A Spiritual Reflecton- Religious Liberty
We are Catholics and Americans. We are proud to be both, grateful for the gift of faith which is ours as Christian disciples, and grateful for the gift of liberty which is ours as American citizens. To be Catholic and American should mean not having to choose one over the other. Our allegiances are distinct, but they need not be contradictory, and should instead be complementary. That is the teaching of our Catholic faith, which obliges us to work together with fellow citizens for the common good of all who live in this land. That is the vision of our founding fathers and our Constitution, which guarantees citizens of all religious faiths the right to contribute to our common life together.
Over the past several years, we have noticed a shift in certain segments of society towards the Catholic Church. We have seen misrepresentations of our teachings, misunderstanding of our intentions and a gradual erosion of our religious liberty. To address this, last year the US Bishops called for a “Fortnight of Freedom,” a series of days to discuss, pray about and engage our legislature on the topic of religious freedoms.
Samplings of some of the cases that exemplify the Church’s concern are:
- The Federal H.H.S. Mandate. The federal government would both force religious institutions to facilitate and fund a product (contraception, sterilization, and abortion-inducing drugs) contrary to their own moral teaching and purport to define which religious institutions are “religious enough” to merit protection of their religious liberty.
- State Immigration Laws (Alabama). Several states have passed laws forbidding what the government deems “harboring” of undocumented immigrants but which the Church deems Christian charity and pastoral care to those immigrants.
- Altering Church Structure and Governance (Connecticut). Legislature proposed a bill that would have forced Catholic parishes to be restructured according to the governments guidelines and to redefine for the Church what a “religious minister” and a “religious employer” would be.
- Christian Students on Campus (University of California – Hastings College of Law) Denied a student organization status because it (a “Christian” group) required its leaders to be Christian and to abstain from sexual activity outside of marriage.
- Catholic Foster Care / Adoption Services (Boston, San Francisco, the District of Columbia, State of Illinois) By revoking their licenses, by ending their government contracts, or both, legislature has forced local Catholic Charities to close their adoption/foster care services because those Charities refused to place children with same-sex couples or unmarried opposite-sex couples who cohabit.
- Discrimination against Catholic Humanitarian Services. (Federal Government) The federal government changed its contract specifications to require the Catholic Bishops’ Migration and Refugee Services, in their services for victims of human trafficking, to provide/refer for contraceptive and abortion services in violation of Catholic teaching. Ironically, government services were deemed to be inferior of government guidelines while Catholic services met/exceeded government guidelines.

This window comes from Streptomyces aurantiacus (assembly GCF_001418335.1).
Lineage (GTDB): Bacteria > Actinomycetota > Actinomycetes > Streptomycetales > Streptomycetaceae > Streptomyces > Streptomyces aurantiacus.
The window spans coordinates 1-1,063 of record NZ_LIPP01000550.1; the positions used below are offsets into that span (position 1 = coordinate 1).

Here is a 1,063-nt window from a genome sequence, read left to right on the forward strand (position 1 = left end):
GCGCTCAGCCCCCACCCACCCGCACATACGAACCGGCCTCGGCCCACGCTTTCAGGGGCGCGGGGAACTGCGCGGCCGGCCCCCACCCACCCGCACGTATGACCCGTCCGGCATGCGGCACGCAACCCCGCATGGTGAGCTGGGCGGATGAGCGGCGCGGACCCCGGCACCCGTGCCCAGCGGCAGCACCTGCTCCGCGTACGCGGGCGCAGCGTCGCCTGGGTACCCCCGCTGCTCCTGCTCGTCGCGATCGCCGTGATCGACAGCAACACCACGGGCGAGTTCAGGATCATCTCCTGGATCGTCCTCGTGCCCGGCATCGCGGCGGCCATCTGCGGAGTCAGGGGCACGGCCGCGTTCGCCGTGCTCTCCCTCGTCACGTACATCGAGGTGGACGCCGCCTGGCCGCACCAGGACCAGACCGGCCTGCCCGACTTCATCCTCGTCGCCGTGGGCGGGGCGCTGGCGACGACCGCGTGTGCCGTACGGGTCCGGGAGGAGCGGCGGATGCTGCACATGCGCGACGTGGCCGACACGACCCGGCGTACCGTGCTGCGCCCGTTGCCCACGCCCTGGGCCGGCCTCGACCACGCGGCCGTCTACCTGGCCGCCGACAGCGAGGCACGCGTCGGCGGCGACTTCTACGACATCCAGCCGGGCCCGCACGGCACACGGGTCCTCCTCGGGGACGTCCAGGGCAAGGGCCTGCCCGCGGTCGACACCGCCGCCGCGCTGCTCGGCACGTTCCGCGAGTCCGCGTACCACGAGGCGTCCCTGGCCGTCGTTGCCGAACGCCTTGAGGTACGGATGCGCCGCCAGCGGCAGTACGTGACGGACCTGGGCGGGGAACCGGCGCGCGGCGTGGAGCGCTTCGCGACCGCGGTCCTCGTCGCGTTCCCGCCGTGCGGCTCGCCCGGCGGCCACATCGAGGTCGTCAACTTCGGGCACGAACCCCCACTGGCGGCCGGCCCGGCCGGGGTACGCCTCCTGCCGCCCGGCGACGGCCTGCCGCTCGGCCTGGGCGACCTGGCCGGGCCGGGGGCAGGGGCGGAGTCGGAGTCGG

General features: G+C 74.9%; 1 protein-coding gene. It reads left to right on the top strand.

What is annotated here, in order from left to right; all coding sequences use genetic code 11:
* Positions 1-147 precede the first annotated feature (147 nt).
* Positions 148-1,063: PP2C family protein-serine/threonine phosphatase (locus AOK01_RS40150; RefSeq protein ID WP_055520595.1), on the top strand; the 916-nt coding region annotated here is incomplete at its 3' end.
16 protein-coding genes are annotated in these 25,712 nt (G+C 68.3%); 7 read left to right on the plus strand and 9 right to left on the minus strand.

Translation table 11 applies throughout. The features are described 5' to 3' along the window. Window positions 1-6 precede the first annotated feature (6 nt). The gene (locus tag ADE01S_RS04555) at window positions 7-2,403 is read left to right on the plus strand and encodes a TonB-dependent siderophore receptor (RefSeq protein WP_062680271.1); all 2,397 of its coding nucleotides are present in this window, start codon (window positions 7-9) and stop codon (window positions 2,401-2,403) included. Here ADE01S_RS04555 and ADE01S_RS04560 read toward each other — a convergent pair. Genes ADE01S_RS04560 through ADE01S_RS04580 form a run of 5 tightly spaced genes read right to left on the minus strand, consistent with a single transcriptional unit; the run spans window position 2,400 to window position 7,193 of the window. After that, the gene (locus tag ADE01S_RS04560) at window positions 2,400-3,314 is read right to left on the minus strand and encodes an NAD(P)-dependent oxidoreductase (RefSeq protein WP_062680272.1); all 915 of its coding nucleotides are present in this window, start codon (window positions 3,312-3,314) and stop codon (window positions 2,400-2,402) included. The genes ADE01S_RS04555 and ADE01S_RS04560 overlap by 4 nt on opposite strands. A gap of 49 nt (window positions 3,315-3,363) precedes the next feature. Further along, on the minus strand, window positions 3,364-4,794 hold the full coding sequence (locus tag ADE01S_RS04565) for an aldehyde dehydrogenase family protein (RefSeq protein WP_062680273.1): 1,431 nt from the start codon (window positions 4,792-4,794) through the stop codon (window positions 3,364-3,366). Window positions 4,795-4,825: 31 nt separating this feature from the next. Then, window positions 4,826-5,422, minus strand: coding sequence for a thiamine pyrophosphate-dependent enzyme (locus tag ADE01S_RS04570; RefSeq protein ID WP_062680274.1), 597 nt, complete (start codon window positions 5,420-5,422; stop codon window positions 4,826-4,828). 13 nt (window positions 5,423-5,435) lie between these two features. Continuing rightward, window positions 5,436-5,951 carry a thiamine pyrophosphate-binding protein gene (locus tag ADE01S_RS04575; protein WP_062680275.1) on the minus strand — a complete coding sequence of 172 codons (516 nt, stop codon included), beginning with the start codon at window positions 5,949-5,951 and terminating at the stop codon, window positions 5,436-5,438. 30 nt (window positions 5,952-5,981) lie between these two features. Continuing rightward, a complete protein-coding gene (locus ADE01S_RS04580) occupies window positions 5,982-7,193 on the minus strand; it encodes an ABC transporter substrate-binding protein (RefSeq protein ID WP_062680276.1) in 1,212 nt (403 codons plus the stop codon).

What is the First Amendment?
“Congress shall make no law respecting an establishment of religion, or prohibiting the free exercise thereof; or abridging the freedom of speech, or of the press; or the right of the people peaceably to assemble, and to petition the Government for a redress of grievances.”
Two items are of note. The first is the “Establishment Clause,” (“shall make no law respecting an establishment of religion”) this prohibits Congress’ from establishing a national religion or interfering with the established religions of the states. In recent years, this has also been interpreted in forbidding direct government funding of religion and religious activities/services.
The second is the “Free Exercise Clause” (“prohibiting the free exercise thereof”). This phrase generally protects citizens and institutions from government interference with the exercise of their religious beliefs. It sometimes mandates the accommodation of religious practices when such practices conflict with federal, state, or local laws.
Religious Liberty – More Than Just Freedom of Worship
Certain voices in the government and society would hold that religion is strictly a “private” matter and has no place in the public square. The Catholic Church has eschewed this idea for centuries. Religious liberty is not only about our ability to go to Mass on Sunday or pray at home. It is about whether consciences Catholics, and ANY person of faith, has a voice in the “marketplace of ideas” and can make a contribution to the common good of all Americans. Religious freedom means that we can do the good works our faith calls us to do, without having to compromise that very same faith. Without religious liberty properly understood, all Americans suffer and are deprived of the essential contributions that the Catholic Church in particular, for hundreds of years, has provided in education, health care, feeding the hungry, civil rights, and social services that religious Americans make every day, both here at home and overseas.
What is at stake is whether America will continue to have a free, creative, and robust civil society—or whether the state alone will determine who gets to contribute to the common good, and how they get to do it.